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represented one of the accusers of roy moore, said that the synod should look into it in some sort of a separate investigation into this. the idea that they would start holding hearings on roy moore before he wins election, i think that is a bit unlikely. a5 he wins election, i think that is a bit unlikely. as far as al franken goes, bit unlikely. as far as al franken o bit unlikely. as far as al franken goes, we are bit unlikely. as far as al franken goe5, we are hearing that people on the left and right within congre55 are saying that this is something that should be handled by an ethical investigation. you're not hearing nearly as many politicians calling for al franken to outright resign office, not the same way they are talking about roy moore. to stay with us on world news, because we have got all of this board, including a last four sport at the atp finals in london. pakistan's general election has seen
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benazir bhutto claim victory. this will lead to a black majority government in this country and the destruction of the white civilisation. pa rt civilisation. part of the centuries—old windsor castle, one of the queen's residences, has been consumed by fire for much of the day. 150 firemen have been battling the blaze which has cost millions of pounds worth of damage. hello again. the headlines:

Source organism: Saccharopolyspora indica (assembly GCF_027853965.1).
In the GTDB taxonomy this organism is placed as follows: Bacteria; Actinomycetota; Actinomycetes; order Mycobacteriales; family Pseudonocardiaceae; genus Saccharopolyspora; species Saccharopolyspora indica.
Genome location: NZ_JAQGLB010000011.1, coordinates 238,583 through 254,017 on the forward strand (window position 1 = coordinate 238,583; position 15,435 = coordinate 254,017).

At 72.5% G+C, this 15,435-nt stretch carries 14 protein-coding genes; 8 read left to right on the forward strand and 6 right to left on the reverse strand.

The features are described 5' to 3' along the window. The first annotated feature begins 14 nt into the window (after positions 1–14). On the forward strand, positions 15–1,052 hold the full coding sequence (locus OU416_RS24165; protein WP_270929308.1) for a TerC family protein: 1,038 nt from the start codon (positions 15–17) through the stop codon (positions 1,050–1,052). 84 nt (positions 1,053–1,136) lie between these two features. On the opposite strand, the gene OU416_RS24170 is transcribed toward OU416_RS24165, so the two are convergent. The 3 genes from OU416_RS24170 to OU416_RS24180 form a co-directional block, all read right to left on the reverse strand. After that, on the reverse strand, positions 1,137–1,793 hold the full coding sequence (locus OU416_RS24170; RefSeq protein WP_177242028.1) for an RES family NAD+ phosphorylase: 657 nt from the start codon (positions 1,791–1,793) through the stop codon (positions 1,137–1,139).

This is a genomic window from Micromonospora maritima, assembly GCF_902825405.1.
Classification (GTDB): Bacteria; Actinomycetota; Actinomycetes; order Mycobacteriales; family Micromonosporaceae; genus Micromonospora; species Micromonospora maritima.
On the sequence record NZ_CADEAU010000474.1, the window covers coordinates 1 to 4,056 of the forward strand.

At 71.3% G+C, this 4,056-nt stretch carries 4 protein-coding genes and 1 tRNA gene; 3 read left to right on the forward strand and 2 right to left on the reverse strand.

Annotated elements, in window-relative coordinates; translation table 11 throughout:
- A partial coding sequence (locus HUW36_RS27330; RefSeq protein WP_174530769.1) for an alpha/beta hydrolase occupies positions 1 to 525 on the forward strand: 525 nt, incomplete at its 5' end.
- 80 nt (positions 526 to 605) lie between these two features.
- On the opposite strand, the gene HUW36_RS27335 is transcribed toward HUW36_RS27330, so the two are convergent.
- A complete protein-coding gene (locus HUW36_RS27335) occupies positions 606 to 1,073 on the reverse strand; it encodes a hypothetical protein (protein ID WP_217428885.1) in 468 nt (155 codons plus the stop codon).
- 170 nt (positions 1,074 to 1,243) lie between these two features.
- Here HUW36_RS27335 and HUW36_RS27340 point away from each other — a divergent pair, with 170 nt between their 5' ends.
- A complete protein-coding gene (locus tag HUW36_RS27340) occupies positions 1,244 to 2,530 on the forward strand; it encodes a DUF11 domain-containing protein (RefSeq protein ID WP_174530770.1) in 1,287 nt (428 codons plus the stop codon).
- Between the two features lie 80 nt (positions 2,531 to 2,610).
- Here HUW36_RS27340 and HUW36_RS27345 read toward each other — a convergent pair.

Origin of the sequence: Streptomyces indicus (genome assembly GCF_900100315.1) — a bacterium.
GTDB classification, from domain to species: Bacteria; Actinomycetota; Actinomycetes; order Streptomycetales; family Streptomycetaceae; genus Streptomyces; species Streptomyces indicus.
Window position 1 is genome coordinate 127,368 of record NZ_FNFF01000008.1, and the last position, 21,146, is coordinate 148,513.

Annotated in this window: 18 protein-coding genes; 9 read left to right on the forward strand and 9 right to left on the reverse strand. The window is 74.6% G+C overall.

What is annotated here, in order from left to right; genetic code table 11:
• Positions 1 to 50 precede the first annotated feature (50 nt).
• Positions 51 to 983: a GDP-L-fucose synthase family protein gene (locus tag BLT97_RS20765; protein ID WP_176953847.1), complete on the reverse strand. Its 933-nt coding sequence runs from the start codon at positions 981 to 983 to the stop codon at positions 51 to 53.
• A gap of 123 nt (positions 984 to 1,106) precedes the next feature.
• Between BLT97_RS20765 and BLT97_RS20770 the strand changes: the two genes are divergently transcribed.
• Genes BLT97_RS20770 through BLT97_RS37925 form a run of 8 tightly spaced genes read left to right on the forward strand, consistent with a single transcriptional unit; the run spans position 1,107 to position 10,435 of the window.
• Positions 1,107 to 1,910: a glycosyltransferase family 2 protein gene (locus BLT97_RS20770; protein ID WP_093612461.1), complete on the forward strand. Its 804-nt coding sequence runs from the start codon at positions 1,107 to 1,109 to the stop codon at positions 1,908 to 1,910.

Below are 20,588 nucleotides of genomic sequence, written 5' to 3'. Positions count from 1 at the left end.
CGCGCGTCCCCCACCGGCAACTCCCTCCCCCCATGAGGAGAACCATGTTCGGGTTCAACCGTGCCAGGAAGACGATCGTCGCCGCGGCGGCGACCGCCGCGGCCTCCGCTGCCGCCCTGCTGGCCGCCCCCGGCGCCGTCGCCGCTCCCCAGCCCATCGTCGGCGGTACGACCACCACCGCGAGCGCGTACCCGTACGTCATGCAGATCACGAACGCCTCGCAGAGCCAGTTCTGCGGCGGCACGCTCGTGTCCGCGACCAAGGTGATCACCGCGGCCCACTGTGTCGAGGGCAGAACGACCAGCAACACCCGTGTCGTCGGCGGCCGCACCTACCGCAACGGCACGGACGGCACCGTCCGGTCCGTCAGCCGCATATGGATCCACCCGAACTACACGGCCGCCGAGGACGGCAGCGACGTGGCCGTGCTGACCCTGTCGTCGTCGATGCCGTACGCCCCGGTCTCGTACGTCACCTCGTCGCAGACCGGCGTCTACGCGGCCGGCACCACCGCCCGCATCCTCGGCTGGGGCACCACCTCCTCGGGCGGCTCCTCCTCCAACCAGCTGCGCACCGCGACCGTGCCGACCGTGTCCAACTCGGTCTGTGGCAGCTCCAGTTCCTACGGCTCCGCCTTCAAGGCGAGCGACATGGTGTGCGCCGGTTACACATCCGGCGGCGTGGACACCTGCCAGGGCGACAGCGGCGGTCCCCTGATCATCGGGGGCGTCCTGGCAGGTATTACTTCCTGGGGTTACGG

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regional branches of robert mugabe's zanu—pf party passed a vote of no confidence in him. also, the european union has told britain that much more needs to be done before the two sides talk about post—brexit trade deals. sport now, and here is lizzie greenwood hughes. thank you very much. chris coleman has left hisjob thank you very much. chris coleman has left his job with built to take over as manager of the champions that side of sunderland. he had been in charge of wales for five years, taking them up from 48th to 14th in the world rankings and reaching the semifinals of the euros in 2016. but he was bitterly disappointed after the nation failed to qualify for next‘s world cup and has been negotiating a new contract. sunderland are aiming to confirm the deal by sunday. he will be there its permanent manager in four years. meanwhile, we have learned that